By now, assuming you pay even passing attention to Arkansas politics, you have heard about Sen. Bart Hester (R-Cave Springs) and his ridiculous Tweet about the University of Arkansas-Little Rock’s billboard.
Says the “Real Estate and Construction” professional about which college majors are important:
As you would (hopefully) expect, the responses to his tweet have been less-than-sympathetic to his position (notwithstanding some bubble-headed jackwagonery from Rep. Bob Ballinger (R-Ecclesia College)), both in the direct responses and on other social media. My personal favorite response, for what it’s worth, has been this one from Amy Kelley Bell:
Someone else who does not agree with Bart Hester?
Microsoft president Brad Smith and Microsoft executive vice president of artificial intelligence and research Harry Shum. According to Smith and Shum (emphases added):
All of this leads us to what may be one of the most important conclusions of all. We’re reminded of something that Steve Jobs famously talked about repeatedly: he always sought to work at the intersection of engineering and the liberal arts.
One of us grew up learning computer science and the other started in the liberal arts. Having worked together for many years at Microsoft, it’s clear to both of us that it will be even more important to connect these fields in the future.
At one level, AI will require that even more people specialize in digital skills and data science. But skilling-up for an AI-powered world involves more than science, technology, engineering, and math. As computers behave more like humans, the social sciences and humanities will become even more important. Languages, art, history, economics, ethics, philosophy, psychology and human development courses can teach critical, philosophical and ethics-based skills that will be instrumental in the development and management of AI solutions. If AI is to reach its potential in serving humans, then every engineer will need to learn more about the liberal arts and every liberal arts major will need to learn more about engineering.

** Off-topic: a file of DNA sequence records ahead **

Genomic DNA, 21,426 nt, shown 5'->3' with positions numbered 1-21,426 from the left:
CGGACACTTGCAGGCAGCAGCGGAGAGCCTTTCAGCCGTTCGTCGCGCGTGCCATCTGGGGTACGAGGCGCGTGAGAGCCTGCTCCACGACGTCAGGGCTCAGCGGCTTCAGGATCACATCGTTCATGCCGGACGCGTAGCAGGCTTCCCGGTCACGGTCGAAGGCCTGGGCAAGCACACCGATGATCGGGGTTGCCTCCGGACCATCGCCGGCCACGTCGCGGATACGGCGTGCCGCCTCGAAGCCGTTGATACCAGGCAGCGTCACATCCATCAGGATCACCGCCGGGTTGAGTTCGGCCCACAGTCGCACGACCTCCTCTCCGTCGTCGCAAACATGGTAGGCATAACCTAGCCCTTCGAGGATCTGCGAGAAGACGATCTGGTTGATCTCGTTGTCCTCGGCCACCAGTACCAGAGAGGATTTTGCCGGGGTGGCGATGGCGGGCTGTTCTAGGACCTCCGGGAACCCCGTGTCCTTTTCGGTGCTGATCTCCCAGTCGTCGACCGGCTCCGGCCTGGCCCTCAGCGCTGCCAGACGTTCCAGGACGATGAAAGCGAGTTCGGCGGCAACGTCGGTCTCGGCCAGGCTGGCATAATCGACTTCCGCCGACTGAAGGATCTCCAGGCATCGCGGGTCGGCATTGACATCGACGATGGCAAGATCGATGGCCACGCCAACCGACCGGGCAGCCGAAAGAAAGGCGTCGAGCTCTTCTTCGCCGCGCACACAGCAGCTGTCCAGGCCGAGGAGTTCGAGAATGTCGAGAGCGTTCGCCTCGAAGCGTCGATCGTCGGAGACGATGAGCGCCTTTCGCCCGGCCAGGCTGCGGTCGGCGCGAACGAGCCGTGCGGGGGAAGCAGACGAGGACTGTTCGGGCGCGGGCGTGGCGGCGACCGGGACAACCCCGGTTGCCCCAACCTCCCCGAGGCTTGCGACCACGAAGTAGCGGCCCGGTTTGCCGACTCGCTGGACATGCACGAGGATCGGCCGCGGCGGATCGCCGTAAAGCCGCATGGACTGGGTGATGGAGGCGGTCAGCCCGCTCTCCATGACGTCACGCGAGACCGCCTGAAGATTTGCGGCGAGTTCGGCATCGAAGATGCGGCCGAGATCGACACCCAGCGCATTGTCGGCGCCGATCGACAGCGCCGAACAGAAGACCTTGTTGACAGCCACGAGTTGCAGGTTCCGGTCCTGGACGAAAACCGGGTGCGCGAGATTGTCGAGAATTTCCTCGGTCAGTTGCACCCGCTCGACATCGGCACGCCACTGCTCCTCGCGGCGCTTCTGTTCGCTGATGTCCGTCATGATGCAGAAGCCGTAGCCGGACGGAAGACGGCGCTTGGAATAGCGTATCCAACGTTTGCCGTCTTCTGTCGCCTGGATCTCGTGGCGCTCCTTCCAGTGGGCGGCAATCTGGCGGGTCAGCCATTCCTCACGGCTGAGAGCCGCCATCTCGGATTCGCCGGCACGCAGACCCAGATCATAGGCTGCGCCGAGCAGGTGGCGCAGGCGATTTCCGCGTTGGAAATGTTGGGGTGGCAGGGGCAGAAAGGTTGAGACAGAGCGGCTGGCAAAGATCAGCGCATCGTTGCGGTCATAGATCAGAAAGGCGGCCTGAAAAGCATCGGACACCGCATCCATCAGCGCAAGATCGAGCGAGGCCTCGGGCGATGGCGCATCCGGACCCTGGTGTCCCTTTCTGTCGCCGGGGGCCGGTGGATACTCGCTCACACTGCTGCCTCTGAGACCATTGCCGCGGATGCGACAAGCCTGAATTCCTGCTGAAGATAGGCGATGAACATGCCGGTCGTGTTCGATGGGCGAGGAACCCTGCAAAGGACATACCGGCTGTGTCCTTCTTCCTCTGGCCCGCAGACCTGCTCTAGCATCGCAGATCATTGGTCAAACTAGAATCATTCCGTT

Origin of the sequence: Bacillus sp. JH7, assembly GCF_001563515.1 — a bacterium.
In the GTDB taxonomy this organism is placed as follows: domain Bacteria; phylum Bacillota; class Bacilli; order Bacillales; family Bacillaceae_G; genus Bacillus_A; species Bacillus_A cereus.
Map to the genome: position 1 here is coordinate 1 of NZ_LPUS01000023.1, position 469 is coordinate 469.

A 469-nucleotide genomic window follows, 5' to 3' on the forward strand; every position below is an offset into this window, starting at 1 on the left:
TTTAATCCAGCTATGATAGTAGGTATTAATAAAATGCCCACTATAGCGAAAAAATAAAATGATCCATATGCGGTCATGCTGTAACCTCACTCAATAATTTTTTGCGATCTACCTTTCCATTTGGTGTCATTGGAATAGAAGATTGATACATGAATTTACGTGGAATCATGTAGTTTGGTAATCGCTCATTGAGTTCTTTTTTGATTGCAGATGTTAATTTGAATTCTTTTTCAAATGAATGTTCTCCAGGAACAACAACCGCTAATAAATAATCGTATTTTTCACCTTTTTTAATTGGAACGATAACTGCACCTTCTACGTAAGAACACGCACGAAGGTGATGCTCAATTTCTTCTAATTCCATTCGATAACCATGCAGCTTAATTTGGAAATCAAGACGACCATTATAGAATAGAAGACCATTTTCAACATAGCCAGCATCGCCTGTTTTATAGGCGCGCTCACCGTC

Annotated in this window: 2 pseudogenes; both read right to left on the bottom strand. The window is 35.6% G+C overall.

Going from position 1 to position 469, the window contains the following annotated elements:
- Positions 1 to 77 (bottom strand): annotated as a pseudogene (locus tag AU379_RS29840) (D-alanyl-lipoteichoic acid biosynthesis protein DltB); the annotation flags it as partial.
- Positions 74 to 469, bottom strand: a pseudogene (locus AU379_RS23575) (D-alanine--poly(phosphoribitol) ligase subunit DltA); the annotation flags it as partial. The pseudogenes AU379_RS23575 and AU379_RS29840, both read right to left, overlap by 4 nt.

We’re all going to need to spend more time talking with, listening to, and learning from each other. As two people from different disciplines who’ve benefited from doing just that, we appreciate firsthand the valuable and even enjoyable opportunities this can create.
You can read the entire Smith and Shum foreword to the new Microsoft book here.
I think it is safe to assume that Smith and Shum know roughly infinitely more about building and running a company that relies on STEM majors than Bart Hester does. Unfortunately for Arkansas, I think it is equally safe to assume that Bart Hester would rather continue spouting inane nonsense than listen to people who actually know something about the subject.
After all, when you can get a luminary statesman and thinker Bob Ballinger chiming in to agree with you, why would you care if your position was literally the exact opposite of reality?